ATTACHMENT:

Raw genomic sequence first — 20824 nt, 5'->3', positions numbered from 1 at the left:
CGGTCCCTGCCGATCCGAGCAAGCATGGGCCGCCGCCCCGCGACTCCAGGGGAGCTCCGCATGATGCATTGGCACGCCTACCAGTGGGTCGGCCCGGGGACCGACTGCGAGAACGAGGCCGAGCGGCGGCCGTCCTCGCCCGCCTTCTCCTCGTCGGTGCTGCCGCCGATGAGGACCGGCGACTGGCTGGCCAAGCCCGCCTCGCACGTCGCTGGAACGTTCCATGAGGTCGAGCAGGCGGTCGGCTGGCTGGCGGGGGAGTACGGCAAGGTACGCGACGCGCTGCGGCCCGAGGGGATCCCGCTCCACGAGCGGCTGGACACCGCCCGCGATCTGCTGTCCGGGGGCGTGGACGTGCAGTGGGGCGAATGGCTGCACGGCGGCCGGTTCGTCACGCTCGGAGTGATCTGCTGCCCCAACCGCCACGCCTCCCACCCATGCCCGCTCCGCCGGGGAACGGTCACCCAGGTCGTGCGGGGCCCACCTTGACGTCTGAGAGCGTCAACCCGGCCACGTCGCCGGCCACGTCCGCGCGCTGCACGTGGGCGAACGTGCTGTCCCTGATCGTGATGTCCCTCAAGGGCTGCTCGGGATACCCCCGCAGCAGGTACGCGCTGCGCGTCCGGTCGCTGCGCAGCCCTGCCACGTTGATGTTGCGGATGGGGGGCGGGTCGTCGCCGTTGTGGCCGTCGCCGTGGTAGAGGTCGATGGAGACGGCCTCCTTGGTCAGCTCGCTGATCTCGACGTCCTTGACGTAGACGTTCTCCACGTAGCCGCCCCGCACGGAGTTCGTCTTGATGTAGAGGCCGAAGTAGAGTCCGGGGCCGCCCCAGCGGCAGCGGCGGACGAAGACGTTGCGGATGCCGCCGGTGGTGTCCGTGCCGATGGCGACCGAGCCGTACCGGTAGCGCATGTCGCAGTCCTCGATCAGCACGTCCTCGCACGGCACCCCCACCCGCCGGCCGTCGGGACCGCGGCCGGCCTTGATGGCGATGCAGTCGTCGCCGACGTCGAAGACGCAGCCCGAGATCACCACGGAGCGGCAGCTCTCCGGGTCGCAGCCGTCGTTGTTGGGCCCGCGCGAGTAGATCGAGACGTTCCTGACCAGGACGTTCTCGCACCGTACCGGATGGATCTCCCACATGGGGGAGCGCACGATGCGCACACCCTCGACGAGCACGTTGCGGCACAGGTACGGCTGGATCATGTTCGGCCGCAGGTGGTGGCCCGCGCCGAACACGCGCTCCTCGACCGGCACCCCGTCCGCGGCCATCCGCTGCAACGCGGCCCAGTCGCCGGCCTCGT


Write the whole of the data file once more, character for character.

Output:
Raw genomic sequence first — 20824 nt, 5'->3', positions numbered from 1 at the left:
CGGTCCCTGCCGATCCGAGCAAGCATGGGCCGCCGCCCCGCGACTCCAGGGGAGCTCCGCATGATGCATTGGCACGCCTACCAGTGGGTCGGCCCGGGGACCGACTGCGAGAACGAGGCCGAGCGGCGGCCGTCCTCGCCCGCCTTCTCCTCGTCGGTGCTGCCGCCGATGAGGACCGGCGACTGGCTGGCCAAGCCCGCCTCGCACGTCGCTGGAACGTTCCATGAGGTCGAGCAGGCGGTCGGCTGGCTGGCGGGGGAGTACGGCAAGGTACGCGACGCGCTGCGGCCCGAGGGGATCCCGCTCCACGAGCGGCTGGACACCGCCCGCGATCTGCTGTCCGGGGGCGTGGACGTGCAGTGGGGCGAATGGCTGCACGGCGGCCGGTTCGTCACGCTCGGAGTGATCTGCTGCCCCAACCGCCACGCCTCCCACCCATGCCCGCTCCGCCGGGGAACGGTCACCCAGGTCGTGCGGGGCCCACCTTGACGTCTGAGAGCGTCAACCCGGCCACGTCGCCGGCCACGTCCGCGCGCTGCACGTGGGCGAACGTGCTGTCCCTGATCGTGATGTCCCTCAAGGGCTGCTCGGGATACCCCCGCAGCAGGTACGCGCTGCGCGTCCGGTCGCTGCGCAGCCCTGCCACGTTGATGTTGCGGATGGGGGGCGGGTCGTCGCCGTTGTGGCCGTCGCCGTGGTAGAGGTCGATGGAGACGGCCTCCTTGGTCAGCTCGCTGATCTCGACGTCCTTGACGTAGACGTTCTCCACGTAGCCGCCCCGCACGGAGTTCGTCTTGATGTAGAGGCCGAAGTAGAGTCCGGGGCCGCCCCAGCGGCAGCGGCGGACGAAGACGTTGCGGATGCCGCCGGTGGTGTCCGTGCCGATGGCGACCGAGCCGTACCGGTAGCGCATGTCGCAGTCCTCGATCAGCACGTCCTCGCACGGCACCCCCACCCGCCGGCCGTCGGGACCGCGGCCGGCCTTGATGGCGATGCAGTCGTCGCCGACGTCGAAGACGCAGCCCGAGATCACCACGGAGCGGCAGCTCTCCGGGTCGCAGCCGTCGTTGTTGGGCCCGCGCGAGTAGATCGAGACGTTCCTGACCAGGACGTTCTCGCACCGTACCGGATGGATCTCCCACATGGGGGAGCGCACGATGCGCACACCCTCGACGAGCACGTTGCGGCACAGGTACGGCTGGATCATGTTCGGCCGCAGGTGGTGGCCCGCGCCGAACACGCGCTCCTCGACCGGCACCCCGTCCGCGGCCATCCGCTGCAACGCGGCCCAGTCGCCGGCCTCGT